On a side note if you interested in Kei Sato and Natsuki Yasuda’s work in Rikuzentakata both have published books in regard to their work. It’s in Japanese unfortunately but they’re a very compelling work nonetheless.
In the morning of March 11, 2011 I was getting on my morning routines for work but for some strange urge I turned on the TV, something I don’t usually do. Then I was stunned to learn one of the most powerful earthquake in the century has been hit off coast of northeastern Japan and triggered a tsunami followed by the nuclear crisis second to Chernobyl. As events unfold I found myself in the mist of contacting friends in Japan and making sure they are safe.
Little more than a year later on the summer of 2012 I began my journey to the disaster affected area documenting the lives after the terrible event. Since then I’ve been revisiting towns every year, photographing the progress and lend the helping hand if needed.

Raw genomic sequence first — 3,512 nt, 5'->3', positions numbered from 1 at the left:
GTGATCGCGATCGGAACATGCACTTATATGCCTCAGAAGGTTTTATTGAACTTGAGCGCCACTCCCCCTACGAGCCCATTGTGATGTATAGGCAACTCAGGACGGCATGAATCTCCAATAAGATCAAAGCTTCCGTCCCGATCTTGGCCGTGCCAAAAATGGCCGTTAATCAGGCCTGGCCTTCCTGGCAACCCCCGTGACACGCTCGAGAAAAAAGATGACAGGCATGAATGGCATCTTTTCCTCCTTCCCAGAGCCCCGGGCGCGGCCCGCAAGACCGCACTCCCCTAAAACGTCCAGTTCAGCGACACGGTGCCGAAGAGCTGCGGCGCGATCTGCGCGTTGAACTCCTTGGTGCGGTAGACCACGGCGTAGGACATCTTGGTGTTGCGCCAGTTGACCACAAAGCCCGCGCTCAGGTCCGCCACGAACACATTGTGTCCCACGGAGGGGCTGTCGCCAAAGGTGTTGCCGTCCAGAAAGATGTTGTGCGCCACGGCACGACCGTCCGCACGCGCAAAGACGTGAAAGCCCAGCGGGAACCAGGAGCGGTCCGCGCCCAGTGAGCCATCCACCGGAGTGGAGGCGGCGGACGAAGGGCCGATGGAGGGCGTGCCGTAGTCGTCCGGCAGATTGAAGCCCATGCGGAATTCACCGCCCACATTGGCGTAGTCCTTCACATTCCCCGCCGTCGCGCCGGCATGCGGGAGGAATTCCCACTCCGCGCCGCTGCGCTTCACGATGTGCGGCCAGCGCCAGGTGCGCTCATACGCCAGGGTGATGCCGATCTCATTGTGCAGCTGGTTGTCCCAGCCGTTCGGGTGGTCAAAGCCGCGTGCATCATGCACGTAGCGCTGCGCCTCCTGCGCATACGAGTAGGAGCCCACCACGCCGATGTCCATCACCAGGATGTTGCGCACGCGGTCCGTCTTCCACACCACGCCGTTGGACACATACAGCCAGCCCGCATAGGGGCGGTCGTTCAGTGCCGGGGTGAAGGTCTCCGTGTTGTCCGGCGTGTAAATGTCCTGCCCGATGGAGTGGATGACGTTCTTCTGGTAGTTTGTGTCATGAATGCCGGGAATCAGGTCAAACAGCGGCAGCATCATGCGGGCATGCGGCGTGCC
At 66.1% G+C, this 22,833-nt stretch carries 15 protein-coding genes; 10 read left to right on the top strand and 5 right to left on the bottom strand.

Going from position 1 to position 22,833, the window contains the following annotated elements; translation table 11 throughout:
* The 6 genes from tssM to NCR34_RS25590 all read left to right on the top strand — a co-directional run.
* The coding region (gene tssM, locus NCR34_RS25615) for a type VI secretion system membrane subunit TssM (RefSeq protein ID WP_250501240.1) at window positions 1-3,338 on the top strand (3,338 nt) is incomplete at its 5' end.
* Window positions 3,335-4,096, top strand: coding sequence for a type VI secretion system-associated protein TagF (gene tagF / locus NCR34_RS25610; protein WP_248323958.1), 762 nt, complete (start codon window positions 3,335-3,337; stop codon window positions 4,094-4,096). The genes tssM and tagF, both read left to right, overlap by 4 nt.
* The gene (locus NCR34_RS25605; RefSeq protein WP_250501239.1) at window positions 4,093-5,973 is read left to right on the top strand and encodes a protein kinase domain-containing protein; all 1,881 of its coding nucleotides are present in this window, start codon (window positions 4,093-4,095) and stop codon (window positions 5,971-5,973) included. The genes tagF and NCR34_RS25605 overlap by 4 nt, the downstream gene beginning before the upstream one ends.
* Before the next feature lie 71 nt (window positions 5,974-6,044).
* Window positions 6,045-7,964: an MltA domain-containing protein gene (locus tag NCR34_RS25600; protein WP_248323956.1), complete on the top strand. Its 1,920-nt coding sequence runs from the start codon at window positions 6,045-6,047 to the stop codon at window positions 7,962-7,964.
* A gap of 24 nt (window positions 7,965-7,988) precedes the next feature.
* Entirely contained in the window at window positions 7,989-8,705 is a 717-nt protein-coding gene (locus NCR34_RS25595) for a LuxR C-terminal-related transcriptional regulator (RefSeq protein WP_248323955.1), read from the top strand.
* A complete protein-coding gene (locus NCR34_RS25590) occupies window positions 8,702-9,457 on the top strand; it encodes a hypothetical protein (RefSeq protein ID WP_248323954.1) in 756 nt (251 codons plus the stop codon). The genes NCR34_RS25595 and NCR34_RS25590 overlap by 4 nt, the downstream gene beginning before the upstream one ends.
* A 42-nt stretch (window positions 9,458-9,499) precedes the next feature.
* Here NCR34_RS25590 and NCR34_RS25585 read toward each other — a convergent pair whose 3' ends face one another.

I don’t know what compels me to undergo this journey, I don’t think I can even answer that myself. What is certain is that along the way I’ve met some of amazing people I’ve ever encountered. And through their wisdoms I’ve learned or have relearned many things.
As those of us commemorate the 5 years anniversary of the tragic disaster. One has to be reminded that five years onward challenges of rebuilding the region is still there. Perhaps more crucial than ever. Painful experiences learned through the unfortunate event can be served as educational tool to teach the public anywhere from disaster prevention to reconstruction planning.
While I was on my project in Rikuzentakata I often wonder if similar plan has been done before. Then a friend of mine Ebinuma traveled to a small island off the coast of Hokkaido and shared his experience things became a bit more clear. I’m sharing this so that the non-Japanese speakers can get better sense of the potential challenges Rikuzentakata will be facing in the years to come.
Okushiri Island, a small island off the coast of Hokkaido, Japan was hit by an equally devastating tsunami which inundated parts of island in 1993. A reconstruction plan that involved mega infrastructure projects was initiated not too long after the disaster with the cost of roughly CAN$1.3bn. The result? population decline and worst burdened the local municipality’s budget since it is local’s responsibility to maintain the facility.